With my wristband, I was able to take advantage of the following sights in Toledo, beginning with:
Iglesia de Santo Tomé
There’s nothing more synonymous to El Greco than the city of Toledo. This church exhibits one of the artist’s masterpieces: El Entierro del Conde Orgaz (The Burial of the Count of Orgaz). Following my professor’s recommendation, I included it on top of my list. El Greco’s career flourished in Toledo more than in Madrid when he didn’t live up to Philipp II’s standards and expectations that led to his rejection as one of the court painters to decorate El Escorial. Despite this, he had remained in this city to perfect his artistry until his death, leaving his works scattered around Toledo.
Sinagoga de Santa María la Blanca
Not only in Southern Spain does the Moorish architecture continue to exist but Toledo also has its fair share of this Arab legacy. The múdejar synagogue is the result of the coexistence of three religions and clearly shows influences from the Christians, the Jews and the Moors, making way to this unique architectural style that left me an impression of a utopic world.
Monasterio San Juan de los Reyes
Another architectural gem within the heart of the Jewish Quarter is this imposing gothic-múdejar monastery as a symbol of Catholic faith’s supremacy. The flamboyance of its style strongly opposes to the Christian monarchs’ austere tombs in Granada.
Iglesia del Salvador
The present church of Salvador is considered the most ancient mosque in the city and of second importance after the Great Mosque, which is now where the cathedral stands. It features a Visigothic pilaster as one of the oldest elements of the church. More than a house of worship, it is also an excavation site where the remnants of an old Visigothic temple (predating that of the mosque) are now revealed and can be visited.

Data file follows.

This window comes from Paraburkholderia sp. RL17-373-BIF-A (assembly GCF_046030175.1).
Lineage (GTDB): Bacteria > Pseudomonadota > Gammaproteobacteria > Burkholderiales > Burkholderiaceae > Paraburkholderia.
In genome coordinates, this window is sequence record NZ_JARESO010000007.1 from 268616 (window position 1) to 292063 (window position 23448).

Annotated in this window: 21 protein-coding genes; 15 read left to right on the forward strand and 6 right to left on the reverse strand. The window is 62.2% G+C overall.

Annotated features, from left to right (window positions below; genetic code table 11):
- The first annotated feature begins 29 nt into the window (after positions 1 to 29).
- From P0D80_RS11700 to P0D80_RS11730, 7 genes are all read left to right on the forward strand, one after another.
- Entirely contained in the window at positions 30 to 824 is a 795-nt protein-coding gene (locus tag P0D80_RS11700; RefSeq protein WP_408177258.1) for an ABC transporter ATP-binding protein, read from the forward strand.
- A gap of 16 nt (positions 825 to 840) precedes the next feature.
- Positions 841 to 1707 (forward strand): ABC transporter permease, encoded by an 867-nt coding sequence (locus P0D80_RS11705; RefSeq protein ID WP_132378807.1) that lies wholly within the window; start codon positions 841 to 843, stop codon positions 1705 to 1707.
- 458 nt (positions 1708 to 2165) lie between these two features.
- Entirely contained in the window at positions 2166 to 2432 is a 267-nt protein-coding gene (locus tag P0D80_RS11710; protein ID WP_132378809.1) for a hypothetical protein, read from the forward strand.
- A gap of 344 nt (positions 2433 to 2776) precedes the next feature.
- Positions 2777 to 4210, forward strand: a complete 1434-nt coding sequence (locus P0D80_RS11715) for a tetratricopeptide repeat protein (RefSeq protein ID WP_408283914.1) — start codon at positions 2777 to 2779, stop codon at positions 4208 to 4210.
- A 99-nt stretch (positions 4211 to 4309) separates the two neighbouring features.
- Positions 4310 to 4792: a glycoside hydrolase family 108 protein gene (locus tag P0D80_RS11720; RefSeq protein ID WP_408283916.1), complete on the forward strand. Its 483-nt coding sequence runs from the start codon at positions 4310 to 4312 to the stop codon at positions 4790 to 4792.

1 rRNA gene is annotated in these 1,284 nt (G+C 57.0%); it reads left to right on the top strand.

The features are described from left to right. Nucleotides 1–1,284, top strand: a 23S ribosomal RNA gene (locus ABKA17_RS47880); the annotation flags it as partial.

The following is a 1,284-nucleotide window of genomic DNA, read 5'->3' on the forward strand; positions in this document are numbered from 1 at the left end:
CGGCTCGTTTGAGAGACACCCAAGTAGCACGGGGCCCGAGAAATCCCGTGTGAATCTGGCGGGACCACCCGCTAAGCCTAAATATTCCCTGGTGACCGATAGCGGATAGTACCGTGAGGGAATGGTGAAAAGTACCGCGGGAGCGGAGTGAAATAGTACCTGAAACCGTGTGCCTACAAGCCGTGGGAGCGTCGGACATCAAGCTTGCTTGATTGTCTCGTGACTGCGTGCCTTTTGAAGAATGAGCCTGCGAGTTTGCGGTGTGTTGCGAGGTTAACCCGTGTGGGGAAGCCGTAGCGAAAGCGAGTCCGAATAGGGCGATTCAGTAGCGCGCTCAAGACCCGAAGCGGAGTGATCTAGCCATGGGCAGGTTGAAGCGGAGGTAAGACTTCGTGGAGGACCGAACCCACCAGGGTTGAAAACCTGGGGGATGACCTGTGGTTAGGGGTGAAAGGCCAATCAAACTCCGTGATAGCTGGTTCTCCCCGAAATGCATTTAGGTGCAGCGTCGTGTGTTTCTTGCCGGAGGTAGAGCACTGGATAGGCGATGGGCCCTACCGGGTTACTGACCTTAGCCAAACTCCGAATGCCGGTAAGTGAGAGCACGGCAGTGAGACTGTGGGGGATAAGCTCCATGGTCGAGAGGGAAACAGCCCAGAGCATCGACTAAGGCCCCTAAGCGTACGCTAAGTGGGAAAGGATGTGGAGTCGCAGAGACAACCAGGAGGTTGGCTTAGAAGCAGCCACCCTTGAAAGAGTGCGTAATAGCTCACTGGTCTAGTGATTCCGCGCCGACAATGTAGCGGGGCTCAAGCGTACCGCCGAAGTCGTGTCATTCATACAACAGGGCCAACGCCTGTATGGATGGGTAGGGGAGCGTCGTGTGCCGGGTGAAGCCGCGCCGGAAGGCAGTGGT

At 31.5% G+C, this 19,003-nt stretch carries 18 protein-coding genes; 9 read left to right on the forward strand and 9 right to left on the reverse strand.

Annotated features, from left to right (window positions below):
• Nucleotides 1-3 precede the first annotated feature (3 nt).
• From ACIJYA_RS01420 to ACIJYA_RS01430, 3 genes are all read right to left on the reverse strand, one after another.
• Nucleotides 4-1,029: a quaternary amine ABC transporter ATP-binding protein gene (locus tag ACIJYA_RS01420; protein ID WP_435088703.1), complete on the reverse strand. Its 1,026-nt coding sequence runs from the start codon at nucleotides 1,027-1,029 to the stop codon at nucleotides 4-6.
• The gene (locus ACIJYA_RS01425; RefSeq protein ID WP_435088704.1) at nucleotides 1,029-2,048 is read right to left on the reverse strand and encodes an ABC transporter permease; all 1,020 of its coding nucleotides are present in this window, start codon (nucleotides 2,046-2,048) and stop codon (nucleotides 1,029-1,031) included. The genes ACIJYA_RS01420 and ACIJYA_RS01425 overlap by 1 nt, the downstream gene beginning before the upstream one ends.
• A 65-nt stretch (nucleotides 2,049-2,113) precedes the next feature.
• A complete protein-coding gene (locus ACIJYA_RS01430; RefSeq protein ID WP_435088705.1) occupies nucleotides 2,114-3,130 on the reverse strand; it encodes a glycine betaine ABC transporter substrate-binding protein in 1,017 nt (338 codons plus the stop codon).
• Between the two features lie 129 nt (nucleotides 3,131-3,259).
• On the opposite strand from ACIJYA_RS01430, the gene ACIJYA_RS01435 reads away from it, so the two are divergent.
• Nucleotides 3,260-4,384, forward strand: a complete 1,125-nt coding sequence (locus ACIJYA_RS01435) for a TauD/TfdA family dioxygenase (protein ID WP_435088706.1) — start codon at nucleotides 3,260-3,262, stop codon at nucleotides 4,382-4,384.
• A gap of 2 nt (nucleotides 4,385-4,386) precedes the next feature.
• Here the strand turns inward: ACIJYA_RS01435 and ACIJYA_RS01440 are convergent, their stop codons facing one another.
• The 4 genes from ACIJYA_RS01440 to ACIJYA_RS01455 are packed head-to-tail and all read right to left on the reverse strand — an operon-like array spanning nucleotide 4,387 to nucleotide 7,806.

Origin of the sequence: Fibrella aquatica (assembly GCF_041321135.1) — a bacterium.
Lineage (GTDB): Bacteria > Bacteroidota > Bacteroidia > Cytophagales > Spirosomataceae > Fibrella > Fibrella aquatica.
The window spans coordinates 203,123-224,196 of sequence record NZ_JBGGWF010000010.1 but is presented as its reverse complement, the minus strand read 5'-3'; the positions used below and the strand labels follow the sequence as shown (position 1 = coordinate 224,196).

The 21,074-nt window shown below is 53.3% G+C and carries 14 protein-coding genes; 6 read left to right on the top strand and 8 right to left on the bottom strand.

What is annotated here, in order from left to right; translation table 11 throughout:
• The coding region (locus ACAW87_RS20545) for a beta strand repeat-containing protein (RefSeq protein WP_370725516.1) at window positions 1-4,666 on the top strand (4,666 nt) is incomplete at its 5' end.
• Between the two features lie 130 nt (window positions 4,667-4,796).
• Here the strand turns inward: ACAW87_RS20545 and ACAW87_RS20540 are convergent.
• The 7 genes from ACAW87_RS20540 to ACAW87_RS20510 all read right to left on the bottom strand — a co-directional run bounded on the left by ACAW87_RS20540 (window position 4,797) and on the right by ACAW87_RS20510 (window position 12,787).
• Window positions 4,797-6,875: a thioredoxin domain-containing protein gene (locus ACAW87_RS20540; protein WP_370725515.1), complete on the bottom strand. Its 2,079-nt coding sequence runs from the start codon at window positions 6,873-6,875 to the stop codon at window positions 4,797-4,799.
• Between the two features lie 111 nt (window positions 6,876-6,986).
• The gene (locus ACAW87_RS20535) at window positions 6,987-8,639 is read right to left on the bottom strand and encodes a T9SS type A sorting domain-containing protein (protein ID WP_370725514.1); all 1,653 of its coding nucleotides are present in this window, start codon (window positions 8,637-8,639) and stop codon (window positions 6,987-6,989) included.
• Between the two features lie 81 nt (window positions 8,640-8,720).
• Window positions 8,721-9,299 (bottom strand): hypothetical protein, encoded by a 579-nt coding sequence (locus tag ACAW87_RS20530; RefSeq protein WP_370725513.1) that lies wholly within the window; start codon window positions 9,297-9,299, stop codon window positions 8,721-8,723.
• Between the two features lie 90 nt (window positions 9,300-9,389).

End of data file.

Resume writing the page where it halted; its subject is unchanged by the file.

Mezquita del Cristo de la Luz
The majority of the mosques that were converted to churches maintain their strong Moorish character. Bearing the name, Mosque of Christ of the Light, the church itself is already an evidence of Muslim and Christian identities. The interior of the former mosque was undergoing restorations when I visited it. Though the ceilings were bare, it somehow revealed the fresco of Christ on the dome.
Iglesia de San Ildefonso
Despite its lavishly decorated Baroque façade, this seemingly posh church shows nothing but simplicity on the inside. Climb its bell towers to have a glimpse of the whole city from above.
Visiting UNESCO’s well preserved Toledo truly gave me a real medieval atmosphere as no single modern skyscraper could be seen rising higher than the Alcazar or the towering cathedral belfry. Its unparalleled charm will never cease to coexist with modernity in our ever changing world. Getting lost around the city is just as good as getting lost in time. After all, time travel wasn’t as difficult as I thought it would be. It would only take another half an hour train ride until I got transported back to the present. As my day trip came to an end, I made my last stop at a marzipan shop to bring back home a sweet taste of Toledo’s past.